Published: August 15, 2023
By Karla K. Albertson
PITTSBURGH, PENN. — Rarely do exhibitions bring their central theme as vividly to life as the current long-running show at the Frick Pittsburgh. That Pennsylvania city had the industrial growth which drew an influx of workers. With “Pittsburgh and the Great Migration: Black Mobility and the Automobile,” the museum celebrates the reopening of their exceptional Car and Carriage Museum with a display of vintage automobiles, which set populations on the move, accompanied by mannequins in appropriate period costumes.
“Great Migration” is an established term for a national movement that began around 1910, gained strength during the next decade, and continued into the 1970s. African-American citizens in southern states were inspired to leave behind communities with restrictive racially based laws and attitudes and move northward seeking employment opportunities, greater financial success and political freedom. In the Midwest, Black families headed for Chicago and Detroit, St Louis and Cleveland. In the East, they traveled up to Pennsylvania and New York.
Kim Cady, former associate curator of the Car and Carriage Museum and now executive director of the Lincoln Highway Heritage Corridor, organized the exhibition. In an early interview, she said, “The great masses of people really don’t start to see that opportunity until probably about the 1920s, once more opportunities in industry become available. So, whether that’s working for Ford in Detroit as an automobile plant worker or here in Pittsburgh in the steel mills. So, once you start to see that increase in money and in opportunity to get money, you start to see more of the ownership of cars. And the car ownership really transitions the individual from kind of a lower class into a middle class because now you have this opportunity to get around, to travel at your own leisure without being restricted by bus schedules and train schedules. So, the automobile provides another sense of freedom in that sense of not having to rely on someone else nor having to deal with the harassment associated with those public transportation opportunities.”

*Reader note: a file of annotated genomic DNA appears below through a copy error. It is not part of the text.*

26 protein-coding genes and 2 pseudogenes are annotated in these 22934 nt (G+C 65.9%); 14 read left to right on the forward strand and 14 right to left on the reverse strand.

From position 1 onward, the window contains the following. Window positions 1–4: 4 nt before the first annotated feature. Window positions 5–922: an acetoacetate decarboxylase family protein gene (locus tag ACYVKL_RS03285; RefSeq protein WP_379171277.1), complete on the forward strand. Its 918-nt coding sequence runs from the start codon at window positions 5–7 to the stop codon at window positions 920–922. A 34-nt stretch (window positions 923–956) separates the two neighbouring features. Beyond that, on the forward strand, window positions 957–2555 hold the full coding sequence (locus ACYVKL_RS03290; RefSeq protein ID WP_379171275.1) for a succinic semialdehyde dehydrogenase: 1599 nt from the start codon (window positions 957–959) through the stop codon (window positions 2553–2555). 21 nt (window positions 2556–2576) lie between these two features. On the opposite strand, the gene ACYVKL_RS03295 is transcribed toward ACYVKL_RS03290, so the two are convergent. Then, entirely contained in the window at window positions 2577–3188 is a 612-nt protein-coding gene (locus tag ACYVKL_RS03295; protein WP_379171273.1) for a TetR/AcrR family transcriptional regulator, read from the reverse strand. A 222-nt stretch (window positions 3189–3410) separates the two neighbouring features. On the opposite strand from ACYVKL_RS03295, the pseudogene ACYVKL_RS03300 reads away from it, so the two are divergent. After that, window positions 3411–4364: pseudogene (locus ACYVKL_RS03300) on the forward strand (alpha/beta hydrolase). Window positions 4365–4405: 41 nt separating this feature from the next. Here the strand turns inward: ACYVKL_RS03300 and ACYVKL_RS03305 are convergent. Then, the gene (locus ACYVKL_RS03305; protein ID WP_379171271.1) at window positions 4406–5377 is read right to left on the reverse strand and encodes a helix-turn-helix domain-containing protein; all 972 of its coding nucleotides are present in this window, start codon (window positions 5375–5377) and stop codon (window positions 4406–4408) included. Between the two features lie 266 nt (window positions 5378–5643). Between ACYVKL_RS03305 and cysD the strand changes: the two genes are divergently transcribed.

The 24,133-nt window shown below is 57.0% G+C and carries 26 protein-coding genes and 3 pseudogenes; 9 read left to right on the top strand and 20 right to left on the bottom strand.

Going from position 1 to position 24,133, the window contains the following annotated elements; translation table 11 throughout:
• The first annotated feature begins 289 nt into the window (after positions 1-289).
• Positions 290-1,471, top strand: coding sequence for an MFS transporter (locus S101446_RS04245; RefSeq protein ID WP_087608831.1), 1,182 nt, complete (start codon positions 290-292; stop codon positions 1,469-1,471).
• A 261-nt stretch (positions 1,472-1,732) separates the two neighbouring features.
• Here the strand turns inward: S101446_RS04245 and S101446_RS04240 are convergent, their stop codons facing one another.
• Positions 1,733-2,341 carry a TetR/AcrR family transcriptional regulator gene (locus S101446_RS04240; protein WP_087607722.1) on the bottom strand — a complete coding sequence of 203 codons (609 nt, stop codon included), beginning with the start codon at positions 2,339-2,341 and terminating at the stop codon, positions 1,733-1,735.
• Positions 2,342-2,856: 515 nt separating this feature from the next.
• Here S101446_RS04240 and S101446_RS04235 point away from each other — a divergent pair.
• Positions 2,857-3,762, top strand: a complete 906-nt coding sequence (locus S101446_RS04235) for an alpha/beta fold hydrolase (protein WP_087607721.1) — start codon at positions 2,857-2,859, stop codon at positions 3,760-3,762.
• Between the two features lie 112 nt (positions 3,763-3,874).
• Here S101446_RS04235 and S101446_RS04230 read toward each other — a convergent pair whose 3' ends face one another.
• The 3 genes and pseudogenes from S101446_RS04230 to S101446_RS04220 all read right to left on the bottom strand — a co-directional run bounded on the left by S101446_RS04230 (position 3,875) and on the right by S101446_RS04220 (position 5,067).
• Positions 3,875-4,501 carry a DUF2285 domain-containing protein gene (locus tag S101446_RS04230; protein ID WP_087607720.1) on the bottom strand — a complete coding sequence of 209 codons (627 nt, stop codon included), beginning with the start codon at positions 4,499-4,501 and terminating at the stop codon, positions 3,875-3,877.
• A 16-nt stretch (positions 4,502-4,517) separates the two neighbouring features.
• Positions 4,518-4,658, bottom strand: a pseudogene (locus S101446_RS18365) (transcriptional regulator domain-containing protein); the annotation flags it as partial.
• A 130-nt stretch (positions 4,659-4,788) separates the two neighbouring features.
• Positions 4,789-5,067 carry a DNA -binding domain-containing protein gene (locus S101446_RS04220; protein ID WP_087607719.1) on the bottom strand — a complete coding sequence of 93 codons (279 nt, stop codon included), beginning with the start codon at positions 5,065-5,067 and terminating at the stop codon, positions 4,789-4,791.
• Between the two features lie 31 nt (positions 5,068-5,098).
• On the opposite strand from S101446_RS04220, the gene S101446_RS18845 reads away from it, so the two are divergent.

The ubiquity of automobiles today dims how miraculous the ability to go wherever you wanted seemed to early owners. Not on two feet, not packed in with others on a train. Well into the mid-Twentieth Century, families went for “a drive” as recreation in leisure hours — to get out of the city, to show off the car — just because it was now possible. The automobile also kept migrated family members connected with those still living back home and displayed the achievement of financial success.
The exhibition, which is divided into six sections, also deals with the problems encountered by Black workers who came to Pittsburgh. Arrivals from the South had different patterns of speech and behavior, different recipes and music. Many ended up living together in the same segregated neighborhoods. The influx changed Pittsburgh in a variety of visible and subtle ways.
Antiques and The Arts Weekly talked with Dawn Reid Brean, now chief curator and director of collections, who pointed out that both the cars’ impact and these issues are more thoroughly explored in the “wonderfully illustrated” catalog, Pittsburgh and the Great Migration, available from the museum and through online booksellers. The museum will schedule a talk featuring the contributing scholars in the future.